Never give up

The following is the final part of an excerpt from a speech delivered recently by attorney at law Hilford Murrell at the first in a series of lunchtime lectures put on by the Cave Hill campus of the University of the West Indies and the Central Bank of Barbados.

Facing the challenges of tertiary education

I would be the first to admit there may be some fear and trepidation when commenting on the policies and programmes of Government or even the Private Sector. When I began to comment on financial and other affairs, I was summoned to the Central Bank and told that 99 persons will have something to say, but only one will write.

He advised me that some readers will criticise you, others may consider your writings of some worth, but do not be discouraged – never give up. That advice came from Dr. DeLisle Worrell in the mid 1980s, and I now pass it on to those other beneficiaries of higher learning.

When I delivered an address at the graduation ceremony of one of our secondary schools on July 7, 1991, I was informed that over the last ten years, 2,914 local students graduated from UWI. In contrast, the figure for local graduates over the period 2007 to 2011 stands at 8,059.

This means that the pool of persons capable of commenting on both public and private matters of interest and concern has grown significantly.

I said earlier that there are many persons in our society who express their sentiments in the comfort of the living room in fear of victimisation. However, I recall that the late Prime Minister David Thompson, in his maiden speech to the BCCI in February 2008 warned them not to tell him what they think he wants to hear. I will take licence from our former leader and make reference to some areas of national concern…

Privatisation, Entrepreneurship, Share-ownership are all wrapped in the same cloth. There is a general feeling among some of us that everything imported is better than local – even ideas. Therefore, on this question of privatisation, allow me to quote from an article in the Financial Times of Thursday September 24, 1984.

Here Dr. David Owen, then leader of the SDP stated: “The best way of promoting a progressive and prosperous social market economy is to insist on a more dispersed ownership of property and assets, so that the benefits and the degree of personal independence which it makes possible become widely available – instead of being confined to the few.”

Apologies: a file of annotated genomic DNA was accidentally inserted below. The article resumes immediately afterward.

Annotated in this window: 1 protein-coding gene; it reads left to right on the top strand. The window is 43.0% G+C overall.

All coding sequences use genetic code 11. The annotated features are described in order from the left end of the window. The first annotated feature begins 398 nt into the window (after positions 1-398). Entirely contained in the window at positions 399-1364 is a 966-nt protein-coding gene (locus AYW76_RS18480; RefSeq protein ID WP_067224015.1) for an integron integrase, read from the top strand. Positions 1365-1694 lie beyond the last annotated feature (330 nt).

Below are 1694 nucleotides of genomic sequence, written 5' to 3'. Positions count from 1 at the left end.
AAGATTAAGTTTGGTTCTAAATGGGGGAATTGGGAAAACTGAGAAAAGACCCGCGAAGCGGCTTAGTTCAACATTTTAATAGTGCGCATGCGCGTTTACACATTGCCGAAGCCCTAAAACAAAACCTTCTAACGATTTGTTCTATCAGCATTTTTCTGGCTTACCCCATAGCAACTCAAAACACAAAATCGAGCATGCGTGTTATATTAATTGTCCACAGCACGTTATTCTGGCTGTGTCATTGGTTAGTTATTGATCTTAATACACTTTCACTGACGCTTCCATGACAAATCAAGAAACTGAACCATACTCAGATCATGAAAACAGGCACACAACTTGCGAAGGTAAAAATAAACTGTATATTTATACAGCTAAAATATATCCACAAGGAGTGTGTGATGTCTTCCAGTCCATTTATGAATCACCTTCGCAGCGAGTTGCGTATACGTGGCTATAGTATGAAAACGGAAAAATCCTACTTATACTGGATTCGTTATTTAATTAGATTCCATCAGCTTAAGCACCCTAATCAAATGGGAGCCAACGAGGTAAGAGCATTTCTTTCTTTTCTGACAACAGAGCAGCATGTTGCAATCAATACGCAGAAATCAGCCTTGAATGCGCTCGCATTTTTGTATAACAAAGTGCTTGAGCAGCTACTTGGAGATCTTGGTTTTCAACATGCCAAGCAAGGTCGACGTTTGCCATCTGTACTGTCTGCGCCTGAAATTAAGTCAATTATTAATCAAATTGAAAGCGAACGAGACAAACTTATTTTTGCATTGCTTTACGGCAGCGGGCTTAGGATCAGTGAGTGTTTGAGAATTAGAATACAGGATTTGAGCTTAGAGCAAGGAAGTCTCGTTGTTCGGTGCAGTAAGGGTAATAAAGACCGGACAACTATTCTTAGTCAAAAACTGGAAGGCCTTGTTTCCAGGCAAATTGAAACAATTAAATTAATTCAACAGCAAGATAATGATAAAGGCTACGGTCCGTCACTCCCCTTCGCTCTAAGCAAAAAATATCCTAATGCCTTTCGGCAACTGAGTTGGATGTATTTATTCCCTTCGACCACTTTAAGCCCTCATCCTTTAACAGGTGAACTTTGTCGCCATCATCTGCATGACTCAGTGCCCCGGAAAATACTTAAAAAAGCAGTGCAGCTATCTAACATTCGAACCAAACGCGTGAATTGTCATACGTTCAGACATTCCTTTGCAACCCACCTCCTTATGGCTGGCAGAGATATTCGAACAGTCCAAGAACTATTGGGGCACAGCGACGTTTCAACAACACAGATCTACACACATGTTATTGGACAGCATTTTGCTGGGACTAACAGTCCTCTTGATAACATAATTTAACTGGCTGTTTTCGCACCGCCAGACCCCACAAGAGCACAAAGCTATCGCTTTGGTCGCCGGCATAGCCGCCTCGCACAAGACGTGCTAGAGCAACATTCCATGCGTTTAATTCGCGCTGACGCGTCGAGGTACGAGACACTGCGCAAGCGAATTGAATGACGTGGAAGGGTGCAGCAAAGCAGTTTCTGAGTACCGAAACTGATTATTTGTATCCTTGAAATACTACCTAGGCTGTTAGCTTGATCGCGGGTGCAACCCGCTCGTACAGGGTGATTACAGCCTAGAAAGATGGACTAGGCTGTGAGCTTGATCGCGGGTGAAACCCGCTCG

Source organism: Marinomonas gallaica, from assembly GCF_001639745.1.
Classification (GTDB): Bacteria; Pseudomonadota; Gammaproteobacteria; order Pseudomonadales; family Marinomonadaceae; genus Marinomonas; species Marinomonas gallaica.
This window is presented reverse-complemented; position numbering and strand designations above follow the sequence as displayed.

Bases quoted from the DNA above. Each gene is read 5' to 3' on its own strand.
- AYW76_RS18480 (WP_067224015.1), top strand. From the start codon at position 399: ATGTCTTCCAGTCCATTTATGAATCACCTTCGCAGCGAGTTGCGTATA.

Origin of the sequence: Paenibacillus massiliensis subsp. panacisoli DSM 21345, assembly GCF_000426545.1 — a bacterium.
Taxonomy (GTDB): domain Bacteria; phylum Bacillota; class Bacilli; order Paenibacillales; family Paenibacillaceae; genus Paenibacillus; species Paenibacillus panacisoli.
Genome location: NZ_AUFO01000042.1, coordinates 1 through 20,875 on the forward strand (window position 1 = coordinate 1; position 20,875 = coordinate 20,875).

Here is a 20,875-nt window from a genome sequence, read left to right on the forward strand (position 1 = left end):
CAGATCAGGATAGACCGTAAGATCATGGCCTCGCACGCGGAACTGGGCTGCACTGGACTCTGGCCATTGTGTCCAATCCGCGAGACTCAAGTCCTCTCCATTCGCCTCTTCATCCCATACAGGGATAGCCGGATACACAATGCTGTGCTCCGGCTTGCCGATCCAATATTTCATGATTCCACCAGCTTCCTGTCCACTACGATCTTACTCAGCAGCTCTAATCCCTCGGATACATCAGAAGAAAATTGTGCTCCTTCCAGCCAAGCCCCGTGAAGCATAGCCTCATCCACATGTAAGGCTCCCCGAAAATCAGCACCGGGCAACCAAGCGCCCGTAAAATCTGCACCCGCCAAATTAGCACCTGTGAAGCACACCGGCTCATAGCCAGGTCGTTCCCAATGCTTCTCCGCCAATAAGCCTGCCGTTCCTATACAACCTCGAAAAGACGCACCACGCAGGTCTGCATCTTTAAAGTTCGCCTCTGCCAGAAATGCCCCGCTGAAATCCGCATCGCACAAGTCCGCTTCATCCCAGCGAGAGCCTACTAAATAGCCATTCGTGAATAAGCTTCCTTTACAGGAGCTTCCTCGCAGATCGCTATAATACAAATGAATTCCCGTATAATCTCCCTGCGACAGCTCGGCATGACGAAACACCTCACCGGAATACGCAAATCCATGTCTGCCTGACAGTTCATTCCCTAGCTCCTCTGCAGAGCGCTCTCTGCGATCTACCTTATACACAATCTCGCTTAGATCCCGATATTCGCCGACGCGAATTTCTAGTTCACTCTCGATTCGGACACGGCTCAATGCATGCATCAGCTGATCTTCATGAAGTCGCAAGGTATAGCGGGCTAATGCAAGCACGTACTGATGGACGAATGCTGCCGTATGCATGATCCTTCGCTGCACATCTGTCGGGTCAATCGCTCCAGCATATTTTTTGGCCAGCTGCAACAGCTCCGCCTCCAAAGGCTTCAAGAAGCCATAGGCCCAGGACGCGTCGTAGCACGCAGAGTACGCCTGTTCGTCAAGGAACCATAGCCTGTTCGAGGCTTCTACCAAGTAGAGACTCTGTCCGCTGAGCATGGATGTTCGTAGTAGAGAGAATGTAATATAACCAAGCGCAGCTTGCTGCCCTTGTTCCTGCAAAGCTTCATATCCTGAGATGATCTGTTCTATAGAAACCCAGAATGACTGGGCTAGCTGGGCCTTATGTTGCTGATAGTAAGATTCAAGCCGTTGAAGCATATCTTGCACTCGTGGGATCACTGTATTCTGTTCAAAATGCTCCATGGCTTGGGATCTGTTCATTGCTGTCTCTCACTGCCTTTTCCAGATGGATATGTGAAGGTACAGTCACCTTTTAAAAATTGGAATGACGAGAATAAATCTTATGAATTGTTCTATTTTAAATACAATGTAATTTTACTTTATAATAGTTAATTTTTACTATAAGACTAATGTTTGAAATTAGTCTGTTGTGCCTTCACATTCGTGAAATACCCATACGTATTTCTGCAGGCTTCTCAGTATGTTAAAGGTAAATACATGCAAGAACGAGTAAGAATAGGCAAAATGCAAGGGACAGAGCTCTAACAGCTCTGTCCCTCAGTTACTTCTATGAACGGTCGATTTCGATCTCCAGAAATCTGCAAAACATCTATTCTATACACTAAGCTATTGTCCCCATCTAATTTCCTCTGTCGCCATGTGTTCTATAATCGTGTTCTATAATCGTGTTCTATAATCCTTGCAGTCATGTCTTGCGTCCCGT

Transport Board

For the financial years 1991 to 2008, the Transport Board made cumulative losses of BDS$245,539,696. With a fleet of 294 omnibuses as against 164 minibuses and 227 ZRs public transport is already in the hands of the private sector.

If we are to go forward, further sections of the board’s operations can be privatised in a manner similar to UCAL. Allow the same working class persons to establish corporations similar to UCAL where there were no job losses. It cannot be business as usual – it has to be business unusual.

The only complaint that so far has surfaced about privatisation is the possibility of not having a late bus for workers. Let us work together to reduce these spiralling losses ever being mindful that we now have 75,060 private cars, 566 maxi taxis and 1,260 registered taxis.

Summer Camps

Government has committed itself to the principle of entrepreneurship. No one will deny that this has been a commendable suggestion which has borne fruit. During the period 2008 to 2012, 12,171 business names have been registered. This represents an increase of slightly less than 300 over the previous five year period.

Let us put back the summer camps into the hands of the youth thereby creating a novel system entrepreneurship. This will allow these young individuals an opportunity to gain experience in areas such as building inter personal relationships, budgeting, target setting, and problem solving, to mention only a few.

Above all, contributions by Government will be towards the most needy and should be a considerable saving in the public purse. It cannot be business as usual-it has to be business unusual

Constituency Councils/ SSA

I have lumped Constituency Councils and the SSA together because I am of the view that a meaningful relationship between these two bodies can be a forum for job creation. Let me make my position absolutely clear.

I agree that there should be some tier of responsibility between the parliamentary representative and his/her constituents but the alignment of a council to a particular representative conveys a master/servant relationship. I have already made my position clear on this matter to the Minister of Finance and have also written my piece on the subject.

The re-branded entity can circulate persons living in the several new developments and seek their authority to institute private garbage collection days. If properly structured, the cost to householders would be sufficient to fund the operation and will create a new cadre of private working class owners along with additional jobs or for garbage assistants. This will relieve the pile up of garbage throughout the island where such developments reside.

There will be no job losses and existing garbage units can be deployed in those densely populated and suburban areas where is likely to be an overflow of garbage. Perhaps Government may even wish to include any such private expenditure as an allowable tax deduction. It cannot be business as usual — it has to be business unusual.


When I compiled my presentation, I had no knowledge that the date for general elections would have been announced. Some of what I said may therefore find its way on the political platforms. That is good because it would mean they have read it or heard about.

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